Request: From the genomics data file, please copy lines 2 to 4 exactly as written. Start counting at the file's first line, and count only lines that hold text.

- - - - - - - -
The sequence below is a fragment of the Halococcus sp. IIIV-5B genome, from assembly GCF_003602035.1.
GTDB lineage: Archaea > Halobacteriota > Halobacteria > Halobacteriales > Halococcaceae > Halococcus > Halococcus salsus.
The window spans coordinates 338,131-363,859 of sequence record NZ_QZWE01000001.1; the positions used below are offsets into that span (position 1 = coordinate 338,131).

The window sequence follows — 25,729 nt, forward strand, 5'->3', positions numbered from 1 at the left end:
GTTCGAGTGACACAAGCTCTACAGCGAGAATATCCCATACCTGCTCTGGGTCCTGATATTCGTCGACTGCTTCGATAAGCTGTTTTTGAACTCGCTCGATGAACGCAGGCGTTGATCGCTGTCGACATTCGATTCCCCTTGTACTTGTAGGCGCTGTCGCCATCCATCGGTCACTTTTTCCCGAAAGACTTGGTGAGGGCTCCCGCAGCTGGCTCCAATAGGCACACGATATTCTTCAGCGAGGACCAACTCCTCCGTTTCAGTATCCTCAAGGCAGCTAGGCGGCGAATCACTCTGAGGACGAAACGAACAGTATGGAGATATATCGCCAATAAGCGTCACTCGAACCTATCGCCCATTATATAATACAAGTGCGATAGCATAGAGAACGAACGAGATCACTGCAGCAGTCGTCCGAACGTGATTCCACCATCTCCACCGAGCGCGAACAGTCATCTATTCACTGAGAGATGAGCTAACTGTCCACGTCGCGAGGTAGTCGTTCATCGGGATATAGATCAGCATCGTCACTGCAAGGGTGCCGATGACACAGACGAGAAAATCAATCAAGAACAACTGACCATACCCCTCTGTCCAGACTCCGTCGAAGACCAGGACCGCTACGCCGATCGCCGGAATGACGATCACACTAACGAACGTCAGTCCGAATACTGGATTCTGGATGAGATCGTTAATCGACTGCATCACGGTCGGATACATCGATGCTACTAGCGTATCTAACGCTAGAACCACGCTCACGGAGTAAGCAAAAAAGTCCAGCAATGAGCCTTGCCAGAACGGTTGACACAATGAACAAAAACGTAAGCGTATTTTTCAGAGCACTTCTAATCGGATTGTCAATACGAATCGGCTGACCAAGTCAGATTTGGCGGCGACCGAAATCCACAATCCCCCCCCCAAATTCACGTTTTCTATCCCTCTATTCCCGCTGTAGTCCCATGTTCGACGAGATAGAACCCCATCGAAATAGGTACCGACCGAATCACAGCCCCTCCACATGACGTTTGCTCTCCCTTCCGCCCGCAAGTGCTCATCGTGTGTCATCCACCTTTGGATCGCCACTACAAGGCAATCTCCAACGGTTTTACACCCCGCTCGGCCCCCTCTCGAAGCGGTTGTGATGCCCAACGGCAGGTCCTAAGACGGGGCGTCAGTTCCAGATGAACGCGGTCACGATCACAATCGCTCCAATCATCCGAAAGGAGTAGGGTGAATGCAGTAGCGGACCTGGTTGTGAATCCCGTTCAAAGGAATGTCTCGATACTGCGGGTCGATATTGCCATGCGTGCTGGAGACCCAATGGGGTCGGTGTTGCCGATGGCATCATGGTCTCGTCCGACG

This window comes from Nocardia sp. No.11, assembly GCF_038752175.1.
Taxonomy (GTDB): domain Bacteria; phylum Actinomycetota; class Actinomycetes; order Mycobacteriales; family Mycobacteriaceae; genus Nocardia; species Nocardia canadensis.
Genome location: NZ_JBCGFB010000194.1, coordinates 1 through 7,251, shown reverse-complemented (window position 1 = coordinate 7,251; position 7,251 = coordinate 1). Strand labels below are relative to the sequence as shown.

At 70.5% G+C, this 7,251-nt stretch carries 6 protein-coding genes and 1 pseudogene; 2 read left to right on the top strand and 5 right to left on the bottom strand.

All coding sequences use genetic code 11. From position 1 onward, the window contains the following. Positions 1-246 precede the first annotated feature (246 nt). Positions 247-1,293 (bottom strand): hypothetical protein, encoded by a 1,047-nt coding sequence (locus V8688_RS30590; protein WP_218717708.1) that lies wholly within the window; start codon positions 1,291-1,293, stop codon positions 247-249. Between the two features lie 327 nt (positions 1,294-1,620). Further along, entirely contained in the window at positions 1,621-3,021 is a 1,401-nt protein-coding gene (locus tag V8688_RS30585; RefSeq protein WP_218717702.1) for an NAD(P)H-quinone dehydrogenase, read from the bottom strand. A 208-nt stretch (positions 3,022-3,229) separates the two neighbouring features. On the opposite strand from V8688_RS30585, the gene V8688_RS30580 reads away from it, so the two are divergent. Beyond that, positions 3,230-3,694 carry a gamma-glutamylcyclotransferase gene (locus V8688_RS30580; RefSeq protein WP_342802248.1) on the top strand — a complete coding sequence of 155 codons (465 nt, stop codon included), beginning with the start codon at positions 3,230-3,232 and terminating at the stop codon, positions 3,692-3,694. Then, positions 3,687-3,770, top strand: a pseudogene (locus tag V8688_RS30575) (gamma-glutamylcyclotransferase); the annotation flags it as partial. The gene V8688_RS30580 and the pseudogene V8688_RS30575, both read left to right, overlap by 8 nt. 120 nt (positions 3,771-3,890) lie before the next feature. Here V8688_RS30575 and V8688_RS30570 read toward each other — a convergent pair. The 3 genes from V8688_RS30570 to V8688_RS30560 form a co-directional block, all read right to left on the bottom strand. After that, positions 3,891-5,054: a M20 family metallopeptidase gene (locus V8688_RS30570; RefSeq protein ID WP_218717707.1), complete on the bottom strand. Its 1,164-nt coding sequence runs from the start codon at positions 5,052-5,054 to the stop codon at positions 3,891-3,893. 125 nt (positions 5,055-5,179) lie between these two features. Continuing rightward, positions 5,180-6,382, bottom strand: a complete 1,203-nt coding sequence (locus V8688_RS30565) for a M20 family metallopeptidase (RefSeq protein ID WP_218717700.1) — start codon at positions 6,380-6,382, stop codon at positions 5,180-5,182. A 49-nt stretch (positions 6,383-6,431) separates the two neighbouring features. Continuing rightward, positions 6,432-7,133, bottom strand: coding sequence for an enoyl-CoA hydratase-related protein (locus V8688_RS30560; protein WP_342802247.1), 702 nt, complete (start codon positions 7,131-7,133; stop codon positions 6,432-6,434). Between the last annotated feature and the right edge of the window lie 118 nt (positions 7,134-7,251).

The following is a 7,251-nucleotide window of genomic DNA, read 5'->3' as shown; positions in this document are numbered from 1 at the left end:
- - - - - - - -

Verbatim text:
GTDB lineage: Archaea > Halobacteriota > Halobacteria > Halobacteriales > Halococcaceae > Halococcus > Halococcus salsus.
The window spans coordinates 338,131-363,859 of sequence record NZ_QZWE01000001.1; the positions used below are offsets into that span (position 1 = coordinate 338,131).

The window sequence follows — 25,729 nt, forward strand, 5'->3', positions numbered from 1 at the left end: